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Thursday, May 10, 2007

Abstinence education debate making its way to Congress

By Erin Roach
May 10, 2007

WASHINGTON (BP)--A leader in the national movement to promote abstinence education is asking Southern Baptists to contact their elected officials and voice their support of federally funded abstinence programs as Congress considers whether to renew the $50-million-a-year grants that expire in June.

Valerie Huber, executive director of the National Abstinence Education Association in Washington, pointed to a Zogby International poll released May 3 which found that 78 percent of parents think sex education classes in public schools should place more emphasis on promoting abstinence than on condom and other contraceptive use.

"These results confirm broad-based support for abstinence education, including teaching teens about developing healthy relationships and increasing self-worth and self-control," Huber said of the poll, which was commissioned by NAEA. "While abstinence education has been continually misrepresented by its opponents, we were confident that parents would strongly prefer abstinence education over so-called 'comprehensive' sex education after they received full, accurate information about this common sense educational approach."

Though the atmosphere in Congress has changed with the new Democratic majority, things haven't changed across the country, Huber said.

"There are still moms and dads who want the best for their kids, and those moms and dads are also voters," she told Baptist Press. "So we're really hoping that the misinformation about abstinence education can be corrected."

A recent source of misinformation came in the form of a study authorized by Congress in 1997 and released by the Department of Health and Human Services in April. The study, conducted by Mathematica Policy Research, said students who participated in sexual abstinence programs were just as likely to have sex as those who did not.

Huber said the Mathematica results should not be generalized to all current abstinence education programs because the study examined only four of more than 700 federally funded programs across the nation and the study began when Title V abstinence education programs were still in their infancy.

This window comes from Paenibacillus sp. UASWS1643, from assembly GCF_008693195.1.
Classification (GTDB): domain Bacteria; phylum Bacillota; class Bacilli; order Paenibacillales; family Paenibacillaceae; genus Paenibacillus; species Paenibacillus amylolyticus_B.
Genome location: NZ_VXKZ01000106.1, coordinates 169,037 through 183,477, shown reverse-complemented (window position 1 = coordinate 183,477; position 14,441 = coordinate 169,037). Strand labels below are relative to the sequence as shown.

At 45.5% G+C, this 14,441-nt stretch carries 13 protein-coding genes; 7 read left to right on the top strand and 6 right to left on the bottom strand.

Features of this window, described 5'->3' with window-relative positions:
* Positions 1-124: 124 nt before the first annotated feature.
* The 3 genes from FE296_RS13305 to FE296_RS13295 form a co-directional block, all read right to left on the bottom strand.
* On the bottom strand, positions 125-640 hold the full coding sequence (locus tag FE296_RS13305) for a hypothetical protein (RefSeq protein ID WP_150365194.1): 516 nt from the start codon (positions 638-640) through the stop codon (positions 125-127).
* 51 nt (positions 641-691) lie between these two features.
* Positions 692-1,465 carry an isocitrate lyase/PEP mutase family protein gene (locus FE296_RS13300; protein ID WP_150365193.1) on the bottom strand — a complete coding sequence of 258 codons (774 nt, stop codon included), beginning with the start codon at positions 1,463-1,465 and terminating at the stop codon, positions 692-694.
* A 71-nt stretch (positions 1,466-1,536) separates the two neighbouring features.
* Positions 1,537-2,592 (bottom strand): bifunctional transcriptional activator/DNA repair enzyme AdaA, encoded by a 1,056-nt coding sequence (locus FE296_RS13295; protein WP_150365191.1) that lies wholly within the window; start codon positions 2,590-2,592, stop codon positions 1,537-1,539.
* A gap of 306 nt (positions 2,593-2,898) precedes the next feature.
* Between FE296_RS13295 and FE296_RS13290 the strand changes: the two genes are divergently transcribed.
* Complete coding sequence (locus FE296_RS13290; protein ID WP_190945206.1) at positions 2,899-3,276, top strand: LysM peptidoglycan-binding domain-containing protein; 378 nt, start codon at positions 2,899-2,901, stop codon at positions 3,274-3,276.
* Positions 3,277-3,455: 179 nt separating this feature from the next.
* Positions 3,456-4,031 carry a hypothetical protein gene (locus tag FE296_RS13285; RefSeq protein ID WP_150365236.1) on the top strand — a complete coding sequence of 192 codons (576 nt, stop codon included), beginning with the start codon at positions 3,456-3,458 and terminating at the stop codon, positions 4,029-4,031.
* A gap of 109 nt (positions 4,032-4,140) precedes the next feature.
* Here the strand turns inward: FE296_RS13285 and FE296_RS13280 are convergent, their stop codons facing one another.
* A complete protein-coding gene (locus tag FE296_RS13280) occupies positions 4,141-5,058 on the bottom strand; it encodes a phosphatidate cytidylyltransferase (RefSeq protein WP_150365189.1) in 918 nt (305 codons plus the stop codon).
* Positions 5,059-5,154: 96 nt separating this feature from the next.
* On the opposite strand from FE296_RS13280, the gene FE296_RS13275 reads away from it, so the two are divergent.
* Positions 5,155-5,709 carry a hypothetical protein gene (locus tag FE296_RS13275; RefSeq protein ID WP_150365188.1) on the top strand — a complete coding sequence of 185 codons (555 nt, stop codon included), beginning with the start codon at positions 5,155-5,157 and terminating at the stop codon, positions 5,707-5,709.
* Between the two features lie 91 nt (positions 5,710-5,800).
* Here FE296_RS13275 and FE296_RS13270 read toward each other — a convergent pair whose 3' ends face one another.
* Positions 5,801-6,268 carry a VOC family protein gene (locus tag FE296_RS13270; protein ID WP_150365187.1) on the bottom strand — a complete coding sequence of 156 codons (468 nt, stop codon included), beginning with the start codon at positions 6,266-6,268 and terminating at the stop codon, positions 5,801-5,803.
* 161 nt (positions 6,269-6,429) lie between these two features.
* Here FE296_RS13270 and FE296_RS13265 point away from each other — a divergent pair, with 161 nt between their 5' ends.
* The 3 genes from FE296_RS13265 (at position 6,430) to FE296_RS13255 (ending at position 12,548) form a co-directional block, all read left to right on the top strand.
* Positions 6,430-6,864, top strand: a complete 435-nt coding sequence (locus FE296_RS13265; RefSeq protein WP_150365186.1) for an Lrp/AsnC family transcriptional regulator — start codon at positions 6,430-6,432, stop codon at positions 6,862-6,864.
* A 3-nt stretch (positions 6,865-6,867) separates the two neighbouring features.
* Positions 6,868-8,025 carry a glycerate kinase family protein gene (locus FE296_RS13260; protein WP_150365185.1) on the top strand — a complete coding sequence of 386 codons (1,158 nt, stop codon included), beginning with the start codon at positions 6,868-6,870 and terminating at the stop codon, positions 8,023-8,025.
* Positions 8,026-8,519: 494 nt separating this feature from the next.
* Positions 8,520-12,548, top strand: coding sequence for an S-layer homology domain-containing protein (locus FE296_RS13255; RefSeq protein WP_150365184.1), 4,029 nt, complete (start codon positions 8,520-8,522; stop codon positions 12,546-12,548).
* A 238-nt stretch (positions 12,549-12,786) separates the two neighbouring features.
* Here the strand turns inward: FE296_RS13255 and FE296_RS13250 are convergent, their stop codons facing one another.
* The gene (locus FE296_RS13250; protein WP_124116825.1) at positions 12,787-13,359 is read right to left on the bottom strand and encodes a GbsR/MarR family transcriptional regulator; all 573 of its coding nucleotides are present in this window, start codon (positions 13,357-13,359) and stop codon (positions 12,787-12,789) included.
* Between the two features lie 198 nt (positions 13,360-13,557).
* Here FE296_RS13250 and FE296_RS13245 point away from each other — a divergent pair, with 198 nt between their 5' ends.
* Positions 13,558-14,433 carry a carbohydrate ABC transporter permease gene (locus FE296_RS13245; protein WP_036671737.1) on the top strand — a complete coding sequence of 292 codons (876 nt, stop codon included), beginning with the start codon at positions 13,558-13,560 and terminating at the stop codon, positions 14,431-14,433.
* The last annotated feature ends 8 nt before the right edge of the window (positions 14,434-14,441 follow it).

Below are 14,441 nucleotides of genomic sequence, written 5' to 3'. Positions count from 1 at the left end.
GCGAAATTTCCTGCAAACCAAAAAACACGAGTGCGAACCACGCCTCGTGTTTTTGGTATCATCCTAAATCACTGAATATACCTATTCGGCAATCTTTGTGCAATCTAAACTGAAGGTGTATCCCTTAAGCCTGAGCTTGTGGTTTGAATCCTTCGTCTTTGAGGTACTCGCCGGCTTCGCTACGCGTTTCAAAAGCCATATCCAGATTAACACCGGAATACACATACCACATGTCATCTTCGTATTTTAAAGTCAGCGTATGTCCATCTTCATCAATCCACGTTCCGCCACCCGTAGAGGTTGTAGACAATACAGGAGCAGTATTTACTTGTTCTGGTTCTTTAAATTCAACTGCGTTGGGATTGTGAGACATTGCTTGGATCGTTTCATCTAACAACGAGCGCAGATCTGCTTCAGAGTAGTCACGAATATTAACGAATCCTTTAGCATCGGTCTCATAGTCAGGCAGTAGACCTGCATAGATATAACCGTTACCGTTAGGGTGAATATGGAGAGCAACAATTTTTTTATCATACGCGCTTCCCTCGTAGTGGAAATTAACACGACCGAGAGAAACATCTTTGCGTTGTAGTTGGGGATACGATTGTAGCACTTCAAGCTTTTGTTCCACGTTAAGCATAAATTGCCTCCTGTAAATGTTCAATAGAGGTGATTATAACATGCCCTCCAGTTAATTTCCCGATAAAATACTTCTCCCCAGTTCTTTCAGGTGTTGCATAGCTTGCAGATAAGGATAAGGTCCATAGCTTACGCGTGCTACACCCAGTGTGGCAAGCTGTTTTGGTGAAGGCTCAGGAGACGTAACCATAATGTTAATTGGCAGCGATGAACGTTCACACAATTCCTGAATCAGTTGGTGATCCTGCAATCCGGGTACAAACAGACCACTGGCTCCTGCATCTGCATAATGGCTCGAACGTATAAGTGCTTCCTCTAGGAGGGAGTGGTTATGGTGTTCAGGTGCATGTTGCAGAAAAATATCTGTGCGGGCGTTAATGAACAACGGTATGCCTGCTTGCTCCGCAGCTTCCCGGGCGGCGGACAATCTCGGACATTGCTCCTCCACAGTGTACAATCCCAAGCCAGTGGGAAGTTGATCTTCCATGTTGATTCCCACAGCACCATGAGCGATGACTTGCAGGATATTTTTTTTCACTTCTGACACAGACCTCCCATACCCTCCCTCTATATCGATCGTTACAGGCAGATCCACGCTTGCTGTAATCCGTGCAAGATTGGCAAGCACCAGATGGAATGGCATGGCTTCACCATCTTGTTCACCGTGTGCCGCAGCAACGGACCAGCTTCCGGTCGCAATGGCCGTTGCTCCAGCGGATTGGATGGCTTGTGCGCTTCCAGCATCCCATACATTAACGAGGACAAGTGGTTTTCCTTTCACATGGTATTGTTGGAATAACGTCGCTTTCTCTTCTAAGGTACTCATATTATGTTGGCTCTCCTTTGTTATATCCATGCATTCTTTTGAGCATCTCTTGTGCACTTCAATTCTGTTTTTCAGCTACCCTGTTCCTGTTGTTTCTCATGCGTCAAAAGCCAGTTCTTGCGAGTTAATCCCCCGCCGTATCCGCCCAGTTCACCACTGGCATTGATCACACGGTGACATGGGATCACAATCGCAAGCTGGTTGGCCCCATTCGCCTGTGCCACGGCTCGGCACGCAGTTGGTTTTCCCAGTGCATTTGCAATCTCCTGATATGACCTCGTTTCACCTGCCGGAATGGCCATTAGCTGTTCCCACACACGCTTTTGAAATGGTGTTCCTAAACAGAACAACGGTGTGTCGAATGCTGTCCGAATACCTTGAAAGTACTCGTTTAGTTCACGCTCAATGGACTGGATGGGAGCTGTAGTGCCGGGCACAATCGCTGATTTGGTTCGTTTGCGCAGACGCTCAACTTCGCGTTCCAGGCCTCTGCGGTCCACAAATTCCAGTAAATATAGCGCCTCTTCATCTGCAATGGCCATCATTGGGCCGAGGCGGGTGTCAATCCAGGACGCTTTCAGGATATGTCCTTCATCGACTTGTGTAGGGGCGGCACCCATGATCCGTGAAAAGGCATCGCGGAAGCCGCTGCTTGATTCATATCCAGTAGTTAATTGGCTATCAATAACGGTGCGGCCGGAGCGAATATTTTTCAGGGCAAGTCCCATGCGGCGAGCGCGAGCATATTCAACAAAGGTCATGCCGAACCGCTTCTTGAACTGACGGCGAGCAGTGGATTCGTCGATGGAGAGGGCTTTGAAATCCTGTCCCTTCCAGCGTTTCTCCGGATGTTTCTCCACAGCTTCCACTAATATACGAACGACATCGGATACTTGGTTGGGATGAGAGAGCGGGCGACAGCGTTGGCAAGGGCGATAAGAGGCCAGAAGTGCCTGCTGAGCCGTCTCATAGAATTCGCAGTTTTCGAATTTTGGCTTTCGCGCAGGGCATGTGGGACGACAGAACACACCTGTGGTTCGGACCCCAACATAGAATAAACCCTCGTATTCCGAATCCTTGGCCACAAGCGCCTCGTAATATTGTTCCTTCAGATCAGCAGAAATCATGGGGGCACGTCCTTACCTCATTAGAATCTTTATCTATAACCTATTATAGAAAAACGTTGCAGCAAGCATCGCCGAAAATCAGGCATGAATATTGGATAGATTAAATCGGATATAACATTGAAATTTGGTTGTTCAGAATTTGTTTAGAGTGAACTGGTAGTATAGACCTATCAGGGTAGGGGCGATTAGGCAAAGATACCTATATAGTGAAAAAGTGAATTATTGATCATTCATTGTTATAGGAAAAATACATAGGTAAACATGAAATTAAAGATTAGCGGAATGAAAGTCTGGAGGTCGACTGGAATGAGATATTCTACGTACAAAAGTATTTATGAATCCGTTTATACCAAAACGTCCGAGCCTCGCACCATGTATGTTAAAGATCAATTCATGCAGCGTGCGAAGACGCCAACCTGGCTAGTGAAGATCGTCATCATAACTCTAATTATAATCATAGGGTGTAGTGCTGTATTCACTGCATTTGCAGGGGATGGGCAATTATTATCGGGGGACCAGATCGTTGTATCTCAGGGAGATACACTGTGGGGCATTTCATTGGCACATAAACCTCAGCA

"The field of abstinence has significantly grown and evolved since that time and the results demonstrated in the Mathematica study are not representative of the abstinence education community as a whole," Huber said, adding that a conference hosted by HHS in March featured "at least 30 significant evaluation studies that demonstrated positive trends in teen abstinent behavior."

The House Energy and Commerce Committee could begin hearings as soon as the week of May 14, Huber said, on whether to reauthorize the Title V abstinence education program. Rep. Henry Waxman, D-Calif., a leading opponent of abstinence programs and chairman of the House Oversight and Government Reform Committee, is expected to hold hearings on abstinence education this spring.

Huber said NAEA has launched an aggressive information campaign to counter the misleading ideas Waxman and other abstinence opponents are perpetrating, but she called on Southern Baptists to help in the effort by contacting their congressmen and senators.

"We know that all politics are local, and although we're doing the work in Washington, D.C., with these members, the most convincing voice is that of their own constituents," Huber said.